1 vote Thank Flag Link Mon Jul 7, 2008
Alan May, Real Estate Pro in Evanston, IL
MVP'08
Contact
Teresa,

What is the reason why you didn't tell the listing agent that you have someone else representing you from the get go?

This is one of the most frustrating things about showing a listing when a buyers don't inform us up front, or don't answer a question about their having their own agents. As a listing agent, I do show my own listings to unrepresented buyers because it is my obligation to the sellers to maximize market exposure of the property and to sell it. But after showing the listing, and then prospects tell me after the fact that they are represented by another agent, it shows their lack of respect for me, the service I provide and my time.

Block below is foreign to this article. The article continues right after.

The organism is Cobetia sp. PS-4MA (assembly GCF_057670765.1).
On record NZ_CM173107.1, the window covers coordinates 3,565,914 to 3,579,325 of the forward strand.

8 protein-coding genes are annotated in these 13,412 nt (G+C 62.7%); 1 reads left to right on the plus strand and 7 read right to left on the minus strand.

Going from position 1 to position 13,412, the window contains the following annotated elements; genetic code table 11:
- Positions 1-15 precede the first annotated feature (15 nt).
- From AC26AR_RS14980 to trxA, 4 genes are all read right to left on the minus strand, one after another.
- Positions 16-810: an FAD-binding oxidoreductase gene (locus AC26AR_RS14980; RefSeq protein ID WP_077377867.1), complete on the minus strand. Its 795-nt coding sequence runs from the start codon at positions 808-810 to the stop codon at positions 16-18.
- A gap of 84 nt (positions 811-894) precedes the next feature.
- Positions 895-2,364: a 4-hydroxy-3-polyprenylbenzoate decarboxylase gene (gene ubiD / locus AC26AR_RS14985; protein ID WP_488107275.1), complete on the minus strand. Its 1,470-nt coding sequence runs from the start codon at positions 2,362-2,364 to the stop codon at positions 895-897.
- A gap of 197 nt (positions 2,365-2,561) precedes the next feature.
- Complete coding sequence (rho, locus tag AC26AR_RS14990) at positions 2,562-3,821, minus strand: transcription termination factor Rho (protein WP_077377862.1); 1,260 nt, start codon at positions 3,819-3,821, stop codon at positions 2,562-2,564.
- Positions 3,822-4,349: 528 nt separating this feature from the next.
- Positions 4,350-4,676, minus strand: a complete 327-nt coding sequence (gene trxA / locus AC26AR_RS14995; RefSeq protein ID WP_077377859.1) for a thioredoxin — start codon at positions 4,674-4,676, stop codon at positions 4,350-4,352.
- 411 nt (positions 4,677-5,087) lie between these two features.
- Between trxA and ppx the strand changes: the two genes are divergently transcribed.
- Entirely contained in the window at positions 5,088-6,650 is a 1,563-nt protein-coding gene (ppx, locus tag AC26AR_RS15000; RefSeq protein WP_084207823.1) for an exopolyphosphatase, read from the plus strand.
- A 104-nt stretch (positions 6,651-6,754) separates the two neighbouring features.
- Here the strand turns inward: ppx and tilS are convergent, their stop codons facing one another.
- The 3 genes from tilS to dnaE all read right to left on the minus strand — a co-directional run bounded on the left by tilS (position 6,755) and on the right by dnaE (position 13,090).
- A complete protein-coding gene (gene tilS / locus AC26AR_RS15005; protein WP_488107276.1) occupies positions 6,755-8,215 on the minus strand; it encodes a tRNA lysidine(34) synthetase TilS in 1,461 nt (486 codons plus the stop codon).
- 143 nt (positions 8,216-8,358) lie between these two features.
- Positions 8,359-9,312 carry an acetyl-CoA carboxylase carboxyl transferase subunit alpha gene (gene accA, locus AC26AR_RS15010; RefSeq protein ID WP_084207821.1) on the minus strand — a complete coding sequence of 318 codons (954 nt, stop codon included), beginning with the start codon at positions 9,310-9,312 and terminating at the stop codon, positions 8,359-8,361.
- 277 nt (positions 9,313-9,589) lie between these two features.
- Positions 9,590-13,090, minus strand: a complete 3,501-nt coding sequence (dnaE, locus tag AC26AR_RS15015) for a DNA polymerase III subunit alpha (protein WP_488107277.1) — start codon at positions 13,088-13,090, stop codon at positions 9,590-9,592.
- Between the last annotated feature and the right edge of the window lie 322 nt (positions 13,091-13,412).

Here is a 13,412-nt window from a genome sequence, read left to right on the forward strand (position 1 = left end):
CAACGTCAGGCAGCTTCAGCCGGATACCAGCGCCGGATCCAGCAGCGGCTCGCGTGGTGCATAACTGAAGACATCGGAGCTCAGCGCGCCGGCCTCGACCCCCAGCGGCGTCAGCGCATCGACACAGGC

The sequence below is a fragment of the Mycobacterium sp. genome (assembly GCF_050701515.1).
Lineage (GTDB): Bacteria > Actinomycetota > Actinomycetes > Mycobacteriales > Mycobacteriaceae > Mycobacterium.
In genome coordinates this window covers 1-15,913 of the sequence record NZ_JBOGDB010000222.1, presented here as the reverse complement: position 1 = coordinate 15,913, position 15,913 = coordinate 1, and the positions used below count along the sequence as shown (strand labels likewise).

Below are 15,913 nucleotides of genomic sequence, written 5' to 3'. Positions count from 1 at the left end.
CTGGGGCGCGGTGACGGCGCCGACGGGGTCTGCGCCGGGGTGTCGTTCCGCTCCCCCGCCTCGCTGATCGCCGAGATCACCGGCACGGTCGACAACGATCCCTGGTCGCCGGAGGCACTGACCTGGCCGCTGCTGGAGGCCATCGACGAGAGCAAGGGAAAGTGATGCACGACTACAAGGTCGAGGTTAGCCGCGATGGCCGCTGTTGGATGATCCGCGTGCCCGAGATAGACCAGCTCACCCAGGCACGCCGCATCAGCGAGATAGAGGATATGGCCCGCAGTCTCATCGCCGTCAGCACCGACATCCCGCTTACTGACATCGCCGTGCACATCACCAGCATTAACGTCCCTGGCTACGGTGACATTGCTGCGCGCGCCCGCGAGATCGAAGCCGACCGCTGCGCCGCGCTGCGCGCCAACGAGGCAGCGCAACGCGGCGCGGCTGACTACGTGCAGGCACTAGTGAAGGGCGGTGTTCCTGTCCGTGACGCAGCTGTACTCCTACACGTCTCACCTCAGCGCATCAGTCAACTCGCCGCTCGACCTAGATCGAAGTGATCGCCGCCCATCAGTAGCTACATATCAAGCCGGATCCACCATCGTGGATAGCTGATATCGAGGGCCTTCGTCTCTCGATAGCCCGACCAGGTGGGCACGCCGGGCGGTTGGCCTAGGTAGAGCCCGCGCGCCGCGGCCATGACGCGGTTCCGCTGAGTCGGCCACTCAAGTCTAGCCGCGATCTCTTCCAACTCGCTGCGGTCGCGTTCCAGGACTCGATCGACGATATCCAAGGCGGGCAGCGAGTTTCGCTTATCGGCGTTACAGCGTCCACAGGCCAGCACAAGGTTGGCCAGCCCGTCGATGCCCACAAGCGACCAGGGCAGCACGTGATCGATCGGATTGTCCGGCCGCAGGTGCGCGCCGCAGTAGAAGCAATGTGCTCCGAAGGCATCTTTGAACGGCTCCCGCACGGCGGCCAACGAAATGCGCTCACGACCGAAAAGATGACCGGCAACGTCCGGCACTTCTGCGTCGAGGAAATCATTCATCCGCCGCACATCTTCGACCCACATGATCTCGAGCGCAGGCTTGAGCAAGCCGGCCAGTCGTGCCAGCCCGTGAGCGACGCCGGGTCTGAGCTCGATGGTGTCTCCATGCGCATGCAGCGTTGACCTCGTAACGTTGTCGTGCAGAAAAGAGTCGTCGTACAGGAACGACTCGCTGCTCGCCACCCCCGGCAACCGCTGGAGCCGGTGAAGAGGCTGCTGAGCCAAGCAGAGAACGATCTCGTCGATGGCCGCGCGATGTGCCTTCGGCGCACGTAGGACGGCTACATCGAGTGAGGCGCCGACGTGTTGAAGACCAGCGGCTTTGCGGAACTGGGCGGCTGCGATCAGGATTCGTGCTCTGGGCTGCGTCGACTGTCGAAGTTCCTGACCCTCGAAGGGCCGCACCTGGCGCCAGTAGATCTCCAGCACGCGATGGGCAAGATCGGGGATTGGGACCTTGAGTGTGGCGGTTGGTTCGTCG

I've heard all kinds of reasons --- tthey didn't want to bother their agent (but they will bother me?). Their agent is too busy, out of town, don't know they're looking, etc. If their agent is not available and not responsive enough to help them look for property, they probably should look for another agent, period.
1 vote Thank Flag Link Sat Jul 5, 2008
Why didn't your agent show you the home in the first place? What has your agent done to earn the coimmission on tis home? Why would you waste the listing agents time if you were not going to use them? When were you going to tell the agent you were working with another agent?
Web Reference: http://www.cindihagley.com
1 vote Thank Flag Link Sat Jul 5, 2008
The Hagley G…, Real Estate Pro in Pleasanton, CA
MVP'08
Contact